Third time lucky – and that was just to get on the bank! (pike article, entry 181)

Third time lucky (not that I believe in luck, but it’s a well- used saying) and that was just to get on the bank. I had a frustrating Christmas fishing-wise, in that I was up bright and early Boxing Day, packed the car and was about to set off when it wouldn’t start. Thinking I had sorted the problem, I was planning to get out the next day, although on that occasion I had the sense to try the ignition first before loading the gear into the back. Which was just as good, as for the second day on the trot, the car refused to play ball.

By now the garages were open again and the problem was identified as nothing more than a dead battery. So with a new one fitted, I headed off on Thursday afternoon for the Lower Severn. With the rivers having dropped again to normal level following the recent floods, I was intending to continue my piking campaign. In fact the two previous aborted trips were planned for the local canal system in pursuit of the species.

The banks of the Severn were treacherous and by the time I left it was more like an ice rink than a piece of ground. Not that it was frosty, far from it, but rather so muddy that I couldn’t stand properly. And that’s why, when we choose swims in adverse conditions we have to seriously consider the safety issue. One of the factors is how can a fish be landed, particularly in darkness.

Putting out a couple of rods, I had a fish early on in the session. It was my chosen species, although there is not that much chance of catching anything else apart from a zander that is. It came as dusk started to descend over the Worcestershire countryside, as I had arrived late afternoon. A couple of photographs and back it went to fight another day. It was a good fish and would certainly feed a family of Eastern Europeans for a week!

I continued to fish through the night and up to lunchtime the next day, but nothing else was caught. I have quite a few sessions where just the one fish puts in an appearance, which makes the difference between a blank and a good day. The line between success and failure is indeed a thin one as far as specimen angling is concerned. But on this occasion I was more than happy to be on the right side of that line. And the fish was also the last one of the year for me.

I have enjoyed my angling in 2006, with three personal best fish caught. One of them, the zander, was my first of the species though so I suppose that’s not much of an achievement. But the best of the bunch was definitely the big bream I caught, particularly as I had been after a double for a while. I can still picture the night I caught that fish even now; it will definitely be one of those memories that will never be purged from my mind.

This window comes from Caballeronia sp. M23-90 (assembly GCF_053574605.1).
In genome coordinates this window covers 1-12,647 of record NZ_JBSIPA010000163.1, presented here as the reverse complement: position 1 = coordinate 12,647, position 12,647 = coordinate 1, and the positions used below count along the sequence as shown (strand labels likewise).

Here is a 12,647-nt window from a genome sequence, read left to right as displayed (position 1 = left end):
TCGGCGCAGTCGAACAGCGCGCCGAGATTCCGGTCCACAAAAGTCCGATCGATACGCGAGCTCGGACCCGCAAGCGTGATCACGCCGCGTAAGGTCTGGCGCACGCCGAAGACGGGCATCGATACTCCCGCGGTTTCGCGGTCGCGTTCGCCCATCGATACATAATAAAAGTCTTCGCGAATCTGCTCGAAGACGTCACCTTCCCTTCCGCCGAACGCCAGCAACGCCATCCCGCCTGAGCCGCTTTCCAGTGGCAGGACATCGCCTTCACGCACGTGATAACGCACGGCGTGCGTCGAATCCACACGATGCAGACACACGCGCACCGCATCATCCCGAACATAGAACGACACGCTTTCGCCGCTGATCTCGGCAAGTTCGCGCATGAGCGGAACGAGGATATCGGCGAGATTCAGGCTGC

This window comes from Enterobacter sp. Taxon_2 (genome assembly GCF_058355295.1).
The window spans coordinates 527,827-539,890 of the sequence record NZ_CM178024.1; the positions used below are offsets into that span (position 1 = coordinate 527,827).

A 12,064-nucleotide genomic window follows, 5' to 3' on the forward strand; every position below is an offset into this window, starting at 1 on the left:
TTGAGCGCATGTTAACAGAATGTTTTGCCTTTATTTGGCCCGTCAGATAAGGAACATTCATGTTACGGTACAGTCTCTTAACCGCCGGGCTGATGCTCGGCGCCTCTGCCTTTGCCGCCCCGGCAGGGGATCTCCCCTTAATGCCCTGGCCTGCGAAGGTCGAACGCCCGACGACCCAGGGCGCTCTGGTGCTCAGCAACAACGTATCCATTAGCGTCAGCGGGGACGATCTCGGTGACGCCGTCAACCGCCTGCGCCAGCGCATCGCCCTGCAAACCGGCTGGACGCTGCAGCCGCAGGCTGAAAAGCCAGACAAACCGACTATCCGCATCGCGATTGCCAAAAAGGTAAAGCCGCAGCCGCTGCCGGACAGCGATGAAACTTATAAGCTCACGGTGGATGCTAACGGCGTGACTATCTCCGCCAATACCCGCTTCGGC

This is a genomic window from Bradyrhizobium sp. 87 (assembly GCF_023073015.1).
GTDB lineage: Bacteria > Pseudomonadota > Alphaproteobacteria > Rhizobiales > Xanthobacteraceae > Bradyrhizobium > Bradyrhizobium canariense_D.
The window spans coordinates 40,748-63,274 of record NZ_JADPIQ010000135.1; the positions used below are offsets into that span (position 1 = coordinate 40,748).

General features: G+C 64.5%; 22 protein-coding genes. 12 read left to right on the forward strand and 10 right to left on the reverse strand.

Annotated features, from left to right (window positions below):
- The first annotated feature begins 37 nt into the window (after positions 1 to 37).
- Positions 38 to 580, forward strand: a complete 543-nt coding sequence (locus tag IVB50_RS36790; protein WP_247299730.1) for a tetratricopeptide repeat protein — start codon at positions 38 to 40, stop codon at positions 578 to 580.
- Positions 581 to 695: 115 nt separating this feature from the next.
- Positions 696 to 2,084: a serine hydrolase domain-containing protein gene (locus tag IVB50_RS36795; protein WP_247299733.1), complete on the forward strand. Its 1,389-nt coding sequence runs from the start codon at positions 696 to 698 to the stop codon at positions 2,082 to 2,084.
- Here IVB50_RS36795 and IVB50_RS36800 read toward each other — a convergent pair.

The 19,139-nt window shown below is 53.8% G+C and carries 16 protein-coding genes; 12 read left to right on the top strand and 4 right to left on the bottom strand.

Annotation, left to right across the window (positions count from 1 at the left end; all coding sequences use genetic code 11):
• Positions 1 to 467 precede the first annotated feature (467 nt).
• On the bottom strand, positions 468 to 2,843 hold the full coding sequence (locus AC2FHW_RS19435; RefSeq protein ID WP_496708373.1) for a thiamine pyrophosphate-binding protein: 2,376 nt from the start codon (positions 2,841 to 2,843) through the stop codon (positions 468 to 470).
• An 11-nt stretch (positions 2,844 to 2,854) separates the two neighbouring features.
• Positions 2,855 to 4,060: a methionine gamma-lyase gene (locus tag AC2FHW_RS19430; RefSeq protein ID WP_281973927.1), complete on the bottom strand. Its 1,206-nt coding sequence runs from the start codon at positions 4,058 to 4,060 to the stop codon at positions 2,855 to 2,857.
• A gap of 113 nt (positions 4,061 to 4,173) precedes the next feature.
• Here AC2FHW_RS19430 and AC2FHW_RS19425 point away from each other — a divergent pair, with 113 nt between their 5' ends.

I didn’t have a good start to the year though, as my dad, who had previously been diagnosed as terminally ill with cancer of the pancreas, finally gave up his brave fight on February 19. For the whole of 2005 I had scarcely got going, and although I still fished (life has to go on and all that) my heart wasn’t totally in it 100%. But following his passing away, knowing that the situation had reached its culmination and there was nothing more I could do, then I started to get back into things with a passion once more. And that’s when the bream and the tench (the third personal best fish of the year) came, during a springtime gravel pit campaign.

Once the river season opened it was a case of barbel, barbel, barbel all the way. I found myself fishing the River Sow, which is a small tributary of the Trent, quite a lot. I did twenty sessions for just four fish – but with three of those being doubles, including one of 12lb 4oz, you could hardly describe it as a wasted experience. In fact, that fish ranks as my happiest memory of the year, with the bream a close second.

And with a mild autumn and early winter, the barbel fishing continued, with a switch to the Lower Severn as the main focus of attention. Over the last couple of weeks I have done some piking, and that just about brings me up to date. It’s amazing how quickly a year can pass by when you are describing it in this way. But let it be said that I have had some fantastic times, certainly from March onwards, and I am looking forward so much to 2007. And I trust that you are too!

 (Originally published December 2006)

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